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Clubbing Of Income Under Section 64 of Income under Income Tax Act

Updated on: 23 May, 2024 04:10 PM

You must have heard people saying, “Take payments in the wife's name to save tax.” In India, we have a progressive system of taxation, which means as your income increases, you have to pay more taxes as per the applicable income tax slab. In order to avoid paying high taxes, many people transfer their assets or arrange sources of income in the name of their wives, children, parents, and relatives to bring down their income.

In order to curb such tax avoidance practices, the income tax introduced a “clubbing of income “ provision under section 60 to section 64 of the income tax act.

Today, we’ll simplify and explain all the rules of Clubbing of Income in detail.

What is Clubbing of Income in Income Tax Act?

When the income of another person is included in your income and taxed in your hands, then such a situation is called Clubbing of Income. The income clubbed in your income is called deemed income. The provisions of clubbing of income are applicable only to individuals and no other type of assessee like firm/HUF/Company, etc.

Let’s say you have a total income of Rs 3,00,000. It comprises a salary income worth Rs 2,00,000 & rental income of Rs 1,00,000. With an aim to fall below the basic exemption limit, you transfer rental income without transferring the house ownership in your wife’s name. Now, while calculating tax, your taxable income shall be taken at Rs 3,00,000, not Rs 2,00,000. This is because of the income tax provisions on Clubbing of Income.

Income Tax Sections on Clubbing of Income

Income Tax Provision Transaction Covered
Section 60 Transfer of Income without Transfer of Asset
Section 61 Revocable Transfer of Asset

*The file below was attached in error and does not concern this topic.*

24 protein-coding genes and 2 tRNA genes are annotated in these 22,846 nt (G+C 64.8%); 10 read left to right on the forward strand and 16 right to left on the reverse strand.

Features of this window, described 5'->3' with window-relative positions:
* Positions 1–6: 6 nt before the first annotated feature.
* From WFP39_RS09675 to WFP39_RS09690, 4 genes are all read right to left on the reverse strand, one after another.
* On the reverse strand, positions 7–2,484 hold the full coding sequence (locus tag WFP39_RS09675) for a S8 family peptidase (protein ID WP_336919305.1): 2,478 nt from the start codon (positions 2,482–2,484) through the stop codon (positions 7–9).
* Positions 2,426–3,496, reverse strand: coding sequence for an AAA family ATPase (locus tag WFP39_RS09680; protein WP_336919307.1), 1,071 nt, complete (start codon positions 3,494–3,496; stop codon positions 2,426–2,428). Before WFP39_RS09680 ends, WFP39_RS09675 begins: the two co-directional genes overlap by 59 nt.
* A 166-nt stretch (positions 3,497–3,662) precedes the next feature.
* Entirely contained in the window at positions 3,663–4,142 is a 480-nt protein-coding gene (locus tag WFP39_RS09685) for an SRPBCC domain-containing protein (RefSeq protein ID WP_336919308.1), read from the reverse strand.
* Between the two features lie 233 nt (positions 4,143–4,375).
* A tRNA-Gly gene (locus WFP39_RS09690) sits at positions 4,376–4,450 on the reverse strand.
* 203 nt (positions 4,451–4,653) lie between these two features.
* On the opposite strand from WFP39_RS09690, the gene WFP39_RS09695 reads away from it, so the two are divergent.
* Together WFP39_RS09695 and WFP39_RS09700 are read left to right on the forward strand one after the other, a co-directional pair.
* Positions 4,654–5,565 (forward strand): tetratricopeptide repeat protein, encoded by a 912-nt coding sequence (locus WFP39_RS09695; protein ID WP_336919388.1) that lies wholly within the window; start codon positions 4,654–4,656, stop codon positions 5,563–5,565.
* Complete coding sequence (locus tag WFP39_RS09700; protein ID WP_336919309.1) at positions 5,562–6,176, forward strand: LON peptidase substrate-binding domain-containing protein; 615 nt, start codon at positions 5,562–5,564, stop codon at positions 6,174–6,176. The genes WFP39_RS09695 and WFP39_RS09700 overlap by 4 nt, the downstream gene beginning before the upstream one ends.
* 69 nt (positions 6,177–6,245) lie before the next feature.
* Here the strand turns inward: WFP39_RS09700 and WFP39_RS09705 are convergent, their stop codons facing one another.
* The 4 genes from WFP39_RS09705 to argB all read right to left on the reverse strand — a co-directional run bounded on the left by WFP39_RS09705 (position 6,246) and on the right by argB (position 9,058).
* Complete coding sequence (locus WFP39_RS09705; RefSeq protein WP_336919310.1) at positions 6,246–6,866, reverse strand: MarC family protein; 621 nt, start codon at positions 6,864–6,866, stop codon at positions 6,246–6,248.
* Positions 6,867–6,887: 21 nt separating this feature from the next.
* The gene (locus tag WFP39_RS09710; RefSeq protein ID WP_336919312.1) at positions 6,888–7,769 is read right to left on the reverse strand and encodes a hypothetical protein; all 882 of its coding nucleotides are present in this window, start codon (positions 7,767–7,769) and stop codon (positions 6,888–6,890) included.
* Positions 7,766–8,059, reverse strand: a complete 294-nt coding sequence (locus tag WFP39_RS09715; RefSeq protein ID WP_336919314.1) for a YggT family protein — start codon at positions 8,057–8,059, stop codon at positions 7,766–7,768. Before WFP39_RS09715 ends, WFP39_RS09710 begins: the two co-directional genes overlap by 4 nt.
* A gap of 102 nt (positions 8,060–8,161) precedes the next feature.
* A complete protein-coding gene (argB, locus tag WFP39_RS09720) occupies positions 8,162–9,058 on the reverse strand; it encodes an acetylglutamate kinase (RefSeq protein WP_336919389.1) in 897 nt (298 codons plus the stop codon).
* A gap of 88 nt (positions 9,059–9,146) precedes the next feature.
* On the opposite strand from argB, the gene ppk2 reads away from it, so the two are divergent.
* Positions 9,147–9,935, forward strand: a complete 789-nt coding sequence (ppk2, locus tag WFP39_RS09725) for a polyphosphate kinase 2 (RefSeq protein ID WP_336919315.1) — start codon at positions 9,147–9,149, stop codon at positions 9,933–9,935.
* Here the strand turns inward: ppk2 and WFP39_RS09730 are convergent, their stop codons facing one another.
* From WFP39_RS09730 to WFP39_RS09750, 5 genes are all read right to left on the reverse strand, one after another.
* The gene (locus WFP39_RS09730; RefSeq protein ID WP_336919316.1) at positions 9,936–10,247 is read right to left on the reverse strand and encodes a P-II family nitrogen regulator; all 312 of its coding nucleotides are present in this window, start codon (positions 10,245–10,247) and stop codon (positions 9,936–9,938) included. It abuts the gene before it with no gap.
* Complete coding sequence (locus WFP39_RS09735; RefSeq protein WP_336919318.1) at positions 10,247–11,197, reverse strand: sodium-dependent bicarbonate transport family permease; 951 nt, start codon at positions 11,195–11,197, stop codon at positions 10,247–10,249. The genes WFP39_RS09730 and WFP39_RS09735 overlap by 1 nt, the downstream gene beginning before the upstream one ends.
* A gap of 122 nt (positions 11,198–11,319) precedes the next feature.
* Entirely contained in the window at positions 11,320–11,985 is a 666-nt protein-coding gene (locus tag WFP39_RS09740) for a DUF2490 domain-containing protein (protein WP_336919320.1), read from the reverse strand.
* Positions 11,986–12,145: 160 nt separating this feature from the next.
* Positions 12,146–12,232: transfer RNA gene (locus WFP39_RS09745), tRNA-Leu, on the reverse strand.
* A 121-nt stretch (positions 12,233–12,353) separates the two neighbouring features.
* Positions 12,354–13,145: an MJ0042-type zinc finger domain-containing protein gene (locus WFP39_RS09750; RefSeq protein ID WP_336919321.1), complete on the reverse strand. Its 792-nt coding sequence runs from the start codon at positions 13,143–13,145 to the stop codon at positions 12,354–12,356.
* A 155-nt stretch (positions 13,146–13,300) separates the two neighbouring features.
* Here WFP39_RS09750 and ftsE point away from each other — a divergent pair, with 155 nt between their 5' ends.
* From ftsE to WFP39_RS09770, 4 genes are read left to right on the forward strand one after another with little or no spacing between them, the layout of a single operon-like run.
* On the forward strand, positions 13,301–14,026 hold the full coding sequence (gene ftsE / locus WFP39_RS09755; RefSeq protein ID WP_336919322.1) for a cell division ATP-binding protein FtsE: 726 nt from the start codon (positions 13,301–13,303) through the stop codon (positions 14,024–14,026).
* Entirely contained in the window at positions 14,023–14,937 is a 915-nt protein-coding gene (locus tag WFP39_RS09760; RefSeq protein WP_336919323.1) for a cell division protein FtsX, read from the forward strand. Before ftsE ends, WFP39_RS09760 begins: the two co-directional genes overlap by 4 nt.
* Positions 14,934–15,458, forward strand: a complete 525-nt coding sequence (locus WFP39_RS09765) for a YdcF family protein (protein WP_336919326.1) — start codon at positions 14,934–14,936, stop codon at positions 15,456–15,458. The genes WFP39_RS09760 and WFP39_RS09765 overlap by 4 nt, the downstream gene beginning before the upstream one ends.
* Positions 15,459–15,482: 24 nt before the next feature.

Section 64(1)(ii),64(1)(iv),64(1)(vii) Clubbing of Income of Spouse
Section 64(1)(vi),64(1)(viii) Clubbing of Income in case of Son’s Wife
Section 64(1A) Clubbing of Income of Minor Child [Less than 18 years] and an exemption of Rs.1500 is allowed to the parent.
Section 64(2) Clubbing of Income & HUF

When will Provisions of Clubbing of Income be Applicable?

There are different scenarios under which the provision of Clubbing of Income applies. Let us discuss each of them one by one.

Transfer of Income without Transfer of Asset [Section 60]

When a person transfers the income without transferring the ownership of the asset from which such income is earned, then, such income will be taxable in the hands of the transferor. The most popular example that we see is the rental income when the owner of the property asks his tenant to make the rental payments in his/her parent’s/wife’s or children's name.

Let us explain to you with a simple example: Ashish owns a house in Jaipur and is earning a rental income of Rs 20,000 p.m. on this. But, in order to save tax, he asked his tenant to make rental payments in his wife's bank account. In this case, though the income is received in the wife's account, it will be taxed to Ashish as he transferred the income source without transferring the legal ownership of the house.

People often make this mistake while planning their taxes. So, remember to transfer the legal ownership of the asset before transferring the income next time. Our Tax Advisory Service can help you avoid such mistakes and do foolproof tax planning.

Revocable Transfer of Asset [Section 61]

When a person transfers an asset to another person, keeping a clause in the transaction empowers the transferor to take back the ownership anytime in the future. Such a situation is called Revocable Transfer. As per provisions of Clubbing of Income, when a “revocable transfer” of an asset is made, then any income from that asset shall be taxable in the hands of the transferor. [Transferor: a person who transfers the asset. Transferee: a person who receives the asset.]